Testing of equipment and devices used on Coast Guard vessels need to be tested in accordance with Coast Guard specifications by a laboratory accredited by an ILAC MRA signatory accreditation body.
This policy decision cited scheduling delays and increased expenses as a reason for using laboratories accredited by an ILAC Signatory rather than the use of Coast Guard-employed inspectors. Additionally, the USCG called out the modern trading system where many manufacturers produce lifesaving equipment for multiple-flag vessels, and must have their equipment approved by each nation. Using third-party accredited testing laboratories would allow manufacturers to satisfy requirements from multiple nations, which avoids the need for duplicative tests.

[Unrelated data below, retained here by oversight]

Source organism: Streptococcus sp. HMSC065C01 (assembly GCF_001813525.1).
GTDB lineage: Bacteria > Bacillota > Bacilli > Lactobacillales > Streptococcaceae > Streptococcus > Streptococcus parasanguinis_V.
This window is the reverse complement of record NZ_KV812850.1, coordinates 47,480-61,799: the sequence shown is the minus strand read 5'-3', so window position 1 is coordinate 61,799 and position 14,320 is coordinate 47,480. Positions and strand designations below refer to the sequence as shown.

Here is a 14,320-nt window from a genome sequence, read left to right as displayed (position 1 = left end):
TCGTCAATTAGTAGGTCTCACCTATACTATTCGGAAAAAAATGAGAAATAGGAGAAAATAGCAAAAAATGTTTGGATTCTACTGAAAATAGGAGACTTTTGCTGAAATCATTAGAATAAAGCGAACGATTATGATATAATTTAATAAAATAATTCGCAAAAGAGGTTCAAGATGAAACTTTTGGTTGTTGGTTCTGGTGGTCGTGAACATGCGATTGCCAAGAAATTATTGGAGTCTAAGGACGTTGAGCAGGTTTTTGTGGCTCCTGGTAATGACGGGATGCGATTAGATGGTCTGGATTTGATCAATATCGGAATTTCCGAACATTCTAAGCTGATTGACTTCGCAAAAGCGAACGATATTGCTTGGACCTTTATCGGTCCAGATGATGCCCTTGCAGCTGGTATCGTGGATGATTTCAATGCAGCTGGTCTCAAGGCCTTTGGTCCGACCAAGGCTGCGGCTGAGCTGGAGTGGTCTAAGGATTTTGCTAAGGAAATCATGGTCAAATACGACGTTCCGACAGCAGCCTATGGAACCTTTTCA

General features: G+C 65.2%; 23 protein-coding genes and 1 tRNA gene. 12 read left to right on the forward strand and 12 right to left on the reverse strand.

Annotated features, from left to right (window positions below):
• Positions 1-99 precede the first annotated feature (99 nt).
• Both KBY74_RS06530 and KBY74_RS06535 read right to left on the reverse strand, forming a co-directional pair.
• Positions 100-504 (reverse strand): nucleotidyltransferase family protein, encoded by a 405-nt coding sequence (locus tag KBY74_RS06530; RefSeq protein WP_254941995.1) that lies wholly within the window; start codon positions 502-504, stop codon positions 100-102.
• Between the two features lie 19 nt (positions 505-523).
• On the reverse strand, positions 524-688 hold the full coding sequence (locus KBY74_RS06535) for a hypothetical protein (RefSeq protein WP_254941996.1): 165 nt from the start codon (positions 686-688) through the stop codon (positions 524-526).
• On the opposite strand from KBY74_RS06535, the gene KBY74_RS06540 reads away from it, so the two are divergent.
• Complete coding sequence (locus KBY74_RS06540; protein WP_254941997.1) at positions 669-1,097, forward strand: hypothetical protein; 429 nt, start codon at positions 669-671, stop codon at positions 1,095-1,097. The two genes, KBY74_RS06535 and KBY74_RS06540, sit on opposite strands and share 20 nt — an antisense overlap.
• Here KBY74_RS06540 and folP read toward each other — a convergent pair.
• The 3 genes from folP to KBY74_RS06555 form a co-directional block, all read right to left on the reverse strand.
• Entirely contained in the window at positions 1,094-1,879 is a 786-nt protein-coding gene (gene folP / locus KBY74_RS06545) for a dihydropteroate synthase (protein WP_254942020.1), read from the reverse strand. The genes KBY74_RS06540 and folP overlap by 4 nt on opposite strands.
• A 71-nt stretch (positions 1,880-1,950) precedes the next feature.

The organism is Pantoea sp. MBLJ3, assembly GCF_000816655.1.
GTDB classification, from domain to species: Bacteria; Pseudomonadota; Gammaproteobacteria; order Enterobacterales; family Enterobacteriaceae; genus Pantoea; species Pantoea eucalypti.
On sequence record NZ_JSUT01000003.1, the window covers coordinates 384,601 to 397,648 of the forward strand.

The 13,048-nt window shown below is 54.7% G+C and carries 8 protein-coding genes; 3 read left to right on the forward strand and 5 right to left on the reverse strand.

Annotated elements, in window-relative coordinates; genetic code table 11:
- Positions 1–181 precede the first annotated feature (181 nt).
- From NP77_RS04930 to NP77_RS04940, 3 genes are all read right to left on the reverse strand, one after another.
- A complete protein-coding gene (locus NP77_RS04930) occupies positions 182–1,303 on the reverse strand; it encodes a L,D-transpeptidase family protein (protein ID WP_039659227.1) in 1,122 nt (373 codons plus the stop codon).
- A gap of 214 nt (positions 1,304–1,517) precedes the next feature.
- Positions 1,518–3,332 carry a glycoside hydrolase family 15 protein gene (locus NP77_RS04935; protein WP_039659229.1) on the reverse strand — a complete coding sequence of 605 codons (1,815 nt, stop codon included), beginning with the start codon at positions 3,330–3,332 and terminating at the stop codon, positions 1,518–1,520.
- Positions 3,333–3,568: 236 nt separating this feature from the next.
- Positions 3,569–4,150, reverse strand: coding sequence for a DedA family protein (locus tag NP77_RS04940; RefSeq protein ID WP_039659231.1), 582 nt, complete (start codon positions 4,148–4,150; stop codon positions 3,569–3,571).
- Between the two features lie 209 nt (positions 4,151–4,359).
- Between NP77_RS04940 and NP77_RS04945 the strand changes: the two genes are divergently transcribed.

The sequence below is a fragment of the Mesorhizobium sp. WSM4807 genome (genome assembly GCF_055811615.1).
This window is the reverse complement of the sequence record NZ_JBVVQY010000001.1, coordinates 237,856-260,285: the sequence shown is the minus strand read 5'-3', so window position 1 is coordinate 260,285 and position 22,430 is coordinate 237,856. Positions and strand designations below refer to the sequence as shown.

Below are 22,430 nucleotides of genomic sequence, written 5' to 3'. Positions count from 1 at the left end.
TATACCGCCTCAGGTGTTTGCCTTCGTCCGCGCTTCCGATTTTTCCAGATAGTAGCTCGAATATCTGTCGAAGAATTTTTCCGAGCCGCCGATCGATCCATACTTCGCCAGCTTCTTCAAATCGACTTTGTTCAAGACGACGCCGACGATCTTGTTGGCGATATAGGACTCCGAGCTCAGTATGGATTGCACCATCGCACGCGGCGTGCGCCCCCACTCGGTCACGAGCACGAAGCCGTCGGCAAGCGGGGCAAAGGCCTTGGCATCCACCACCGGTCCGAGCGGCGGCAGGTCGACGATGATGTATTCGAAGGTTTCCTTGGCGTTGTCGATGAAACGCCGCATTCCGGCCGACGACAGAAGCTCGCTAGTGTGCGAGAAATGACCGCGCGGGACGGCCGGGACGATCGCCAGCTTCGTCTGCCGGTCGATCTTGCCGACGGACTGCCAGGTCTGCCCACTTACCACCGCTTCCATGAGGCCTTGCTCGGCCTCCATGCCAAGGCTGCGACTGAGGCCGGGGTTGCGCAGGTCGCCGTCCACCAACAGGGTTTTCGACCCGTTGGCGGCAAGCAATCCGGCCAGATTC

Kurt Heinz, chief, life saving and fire safety, U.S. Coast Guard on the benefit of the ILAC MRA:
“Obviously, avoiding duplicative tests saves a lot of time. A lot of the safety materials we use in ship construction, like the fire-resistant coatings we use on bulkheads and other areas, are manufactured in Europe and Asia, so being able to accept and depend on test results from labs in those countries makes sense. And, less time spent doing routine approval work translates into more time spent on policy and standard development – which is a good thing.”